Wednesday, May 12, 2004

Update: Boykin under the gun once more...

Remember when I posted this?
Steven Cambone's personal henchman is Lt. Gen. William "Jerry" Boykin, the Deputy Undersecretary of Defense for Intelligence. He is the "Holy Warrior" who said:

"...Islamic extremists hate the United States "because we're a Christian nation, because our foundation and our roots are Judeo-Christians. ... And the enemy is a guy named Satan."

Either of these men could have ordered Miller to Abu Ghraib.

Well, it seems the dear crusader has caught the eye of others as well:

A Senate hearing into the abuse of Iraqi prisoners was told on Tuesday that Lieutenant General William Boykin, an evangelical Christian under review for saying his God was superior to that of the Muslims, briefed a top Pentagon civilian official last summer on ways military interrogators could gain more intelligence from Iraqi prisoners.

Cambone "encouraged" Miller to go to Abu Ghraib and give MI "advice" on interrogation techniques. Who sent him? What "advice" was he told to give?

Connect the dots, folks...connect the dots...

Don't Vietnamize My Army

From WaPo comes this little ditty; I wonder if ShrubCo can dance to it?

Army Maj. Gen. Charles H. Swannack Jr., the commander of the 82nd Airborne Division, who spent much of the year in western Iraq, said he believes that at the tactical level at which fighting occurs, the U.S. military is still winning. But when asked whether he believes the United States is losing, he said, "I think strategically, we are."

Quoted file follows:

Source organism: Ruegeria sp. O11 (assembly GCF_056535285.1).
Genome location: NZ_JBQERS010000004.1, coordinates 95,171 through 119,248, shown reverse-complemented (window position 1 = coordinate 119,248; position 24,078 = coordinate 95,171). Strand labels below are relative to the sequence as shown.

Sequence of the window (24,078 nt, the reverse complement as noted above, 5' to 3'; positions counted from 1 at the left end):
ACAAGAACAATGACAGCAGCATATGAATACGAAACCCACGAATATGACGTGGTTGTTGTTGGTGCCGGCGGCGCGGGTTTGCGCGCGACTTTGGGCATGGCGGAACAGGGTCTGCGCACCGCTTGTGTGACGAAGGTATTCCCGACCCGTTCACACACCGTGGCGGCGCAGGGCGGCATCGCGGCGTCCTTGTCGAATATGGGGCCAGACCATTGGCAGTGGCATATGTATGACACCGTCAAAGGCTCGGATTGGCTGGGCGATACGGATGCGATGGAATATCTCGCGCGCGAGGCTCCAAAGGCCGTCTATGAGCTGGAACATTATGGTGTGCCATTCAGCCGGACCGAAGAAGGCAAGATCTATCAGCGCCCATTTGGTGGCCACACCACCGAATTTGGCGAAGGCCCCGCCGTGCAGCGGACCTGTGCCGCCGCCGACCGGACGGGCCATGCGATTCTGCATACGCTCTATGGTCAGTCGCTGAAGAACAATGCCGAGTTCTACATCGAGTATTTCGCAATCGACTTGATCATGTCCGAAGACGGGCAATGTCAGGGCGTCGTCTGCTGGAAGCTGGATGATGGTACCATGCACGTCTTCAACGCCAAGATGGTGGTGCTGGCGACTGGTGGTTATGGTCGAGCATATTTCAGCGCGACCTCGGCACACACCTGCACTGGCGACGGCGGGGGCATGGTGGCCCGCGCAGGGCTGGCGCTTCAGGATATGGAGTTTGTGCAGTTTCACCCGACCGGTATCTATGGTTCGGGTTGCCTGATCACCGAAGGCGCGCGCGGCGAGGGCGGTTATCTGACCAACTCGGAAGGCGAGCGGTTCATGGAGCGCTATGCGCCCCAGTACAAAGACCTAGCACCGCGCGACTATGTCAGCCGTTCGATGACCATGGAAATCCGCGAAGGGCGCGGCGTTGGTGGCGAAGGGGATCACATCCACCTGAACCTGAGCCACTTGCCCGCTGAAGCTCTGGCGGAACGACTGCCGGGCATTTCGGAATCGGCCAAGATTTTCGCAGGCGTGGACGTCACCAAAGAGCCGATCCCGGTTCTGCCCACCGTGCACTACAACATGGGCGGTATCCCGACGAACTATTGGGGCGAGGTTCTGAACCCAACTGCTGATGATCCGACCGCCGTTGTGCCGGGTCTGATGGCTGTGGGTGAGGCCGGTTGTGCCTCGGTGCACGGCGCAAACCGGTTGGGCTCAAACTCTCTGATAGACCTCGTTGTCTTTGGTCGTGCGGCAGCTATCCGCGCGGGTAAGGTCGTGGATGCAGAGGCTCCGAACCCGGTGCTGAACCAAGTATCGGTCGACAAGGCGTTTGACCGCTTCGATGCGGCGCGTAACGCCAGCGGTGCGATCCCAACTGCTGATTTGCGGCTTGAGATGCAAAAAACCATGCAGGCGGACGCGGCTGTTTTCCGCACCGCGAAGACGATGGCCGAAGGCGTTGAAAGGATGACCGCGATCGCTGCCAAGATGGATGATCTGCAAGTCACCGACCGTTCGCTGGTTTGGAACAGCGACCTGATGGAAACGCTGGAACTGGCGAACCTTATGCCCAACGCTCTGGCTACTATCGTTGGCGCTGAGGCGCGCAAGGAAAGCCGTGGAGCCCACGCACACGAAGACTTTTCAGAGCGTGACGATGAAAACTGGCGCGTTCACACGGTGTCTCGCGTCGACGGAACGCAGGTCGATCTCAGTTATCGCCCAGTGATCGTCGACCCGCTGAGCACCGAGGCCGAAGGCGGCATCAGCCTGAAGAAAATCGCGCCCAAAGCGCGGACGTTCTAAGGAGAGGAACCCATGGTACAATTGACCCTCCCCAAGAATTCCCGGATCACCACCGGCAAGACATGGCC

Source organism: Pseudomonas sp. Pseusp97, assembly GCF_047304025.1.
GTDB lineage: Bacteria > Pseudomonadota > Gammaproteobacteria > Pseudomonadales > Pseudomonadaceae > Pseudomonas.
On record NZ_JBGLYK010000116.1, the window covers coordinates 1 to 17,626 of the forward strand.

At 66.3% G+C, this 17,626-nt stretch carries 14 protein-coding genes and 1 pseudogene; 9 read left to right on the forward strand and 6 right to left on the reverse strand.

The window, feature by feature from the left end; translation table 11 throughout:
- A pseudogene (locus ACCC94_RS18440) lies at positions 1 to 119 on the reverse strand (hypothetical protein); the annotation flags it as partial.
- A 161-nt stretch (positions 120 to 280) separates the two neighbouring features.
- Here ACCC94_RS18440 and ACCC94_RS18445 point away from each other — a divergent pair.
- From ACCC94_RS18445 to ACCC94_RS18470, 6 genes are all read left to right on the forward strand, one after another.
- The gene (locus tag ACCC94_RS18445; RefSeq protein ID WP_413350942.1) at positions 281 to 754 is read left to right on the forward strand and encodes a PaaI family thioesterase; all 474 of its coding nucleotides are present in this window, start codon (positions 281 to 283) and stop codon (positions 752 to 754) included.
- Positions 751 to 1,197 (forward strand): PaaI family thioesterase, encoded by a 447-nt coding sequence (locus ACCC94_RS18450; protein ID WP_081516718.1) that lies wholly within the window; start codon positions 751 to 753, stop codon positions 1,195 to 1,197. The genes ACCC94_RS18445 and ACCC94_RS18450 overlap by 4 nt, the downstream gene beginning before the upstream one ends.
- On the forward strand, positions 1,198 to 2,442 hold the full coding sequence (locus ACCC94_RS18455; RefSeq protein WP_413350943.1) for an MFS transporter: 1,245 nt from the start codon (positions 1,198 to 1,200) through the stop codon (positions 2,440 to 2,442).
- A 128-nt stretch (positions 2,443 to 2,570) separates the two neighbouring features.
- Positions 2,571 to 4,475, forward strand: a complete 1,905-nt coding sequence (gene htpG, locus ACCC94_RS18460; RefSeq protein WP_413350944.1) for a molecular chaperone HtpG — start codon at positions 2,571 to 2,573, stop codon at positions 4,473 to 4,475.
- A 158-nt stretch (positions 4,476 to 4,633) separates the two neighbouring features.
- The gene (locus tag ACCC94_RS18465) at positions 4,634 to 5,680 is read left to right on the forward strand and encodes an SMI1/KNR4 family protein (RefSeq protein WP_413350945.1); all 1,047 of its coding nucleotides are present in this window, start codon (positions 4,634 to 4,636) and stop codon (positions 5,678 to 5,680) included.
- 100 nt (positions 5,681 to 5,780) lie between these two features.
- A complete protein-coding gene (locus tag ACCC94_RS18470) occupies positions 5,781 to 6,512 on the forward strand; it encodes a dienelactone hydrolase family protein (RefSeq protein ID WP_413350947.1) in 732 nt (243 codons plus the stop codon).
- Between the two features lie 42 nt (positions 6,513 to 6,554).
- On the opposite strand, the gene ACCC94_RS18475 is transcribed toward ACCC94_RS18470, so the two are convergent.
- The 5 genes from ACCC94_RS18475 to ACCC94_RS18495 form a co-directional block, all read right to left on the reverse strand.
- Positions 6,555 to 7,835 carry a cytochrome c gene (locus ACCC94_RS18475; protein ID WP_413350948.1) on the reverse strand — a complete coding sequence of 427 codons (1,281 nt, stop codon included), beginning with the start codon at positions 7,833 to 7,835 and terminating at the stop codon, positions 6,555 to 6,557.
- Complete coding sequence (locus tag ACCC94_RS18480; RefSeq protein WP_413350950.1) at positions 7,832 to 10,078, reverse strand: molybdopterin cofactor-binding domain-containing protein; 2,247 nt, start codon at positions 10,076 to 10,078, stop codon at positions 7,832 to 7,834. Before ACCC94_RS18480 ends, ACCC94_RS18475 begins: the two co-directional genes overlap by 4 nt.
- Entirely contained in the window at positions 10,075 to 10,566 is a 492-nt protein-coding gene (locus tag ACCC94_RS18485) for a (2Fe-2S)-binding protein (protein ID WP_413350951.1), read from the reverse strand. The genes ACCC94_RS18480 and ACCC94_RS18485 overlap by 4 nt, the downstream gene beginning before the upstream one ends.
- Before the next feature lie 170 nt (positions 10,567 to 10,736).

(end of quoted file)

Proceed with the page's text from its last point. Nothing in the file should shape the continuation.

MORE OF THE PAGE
Seems like the guys on the sharp end are getting a bit frustrated and depressed by this whole Mess-o'-potamia thing. I can't imagine what it must be like to see your commrades and fellow Americans killed on a daily basis, and know that Washington is calling all the shots:

"I lost my brother in Vietnam," added Hughes, a veteran Army strategist who is involved in formulating Iraq policy. "I promised myself, when I came on active duty, that I would do everything in my power to prevent that [sort of strategic loss] from happening again. Here I am, 30 years later, thinking we will win every fight and lose the war, because we don't understand the war we're in."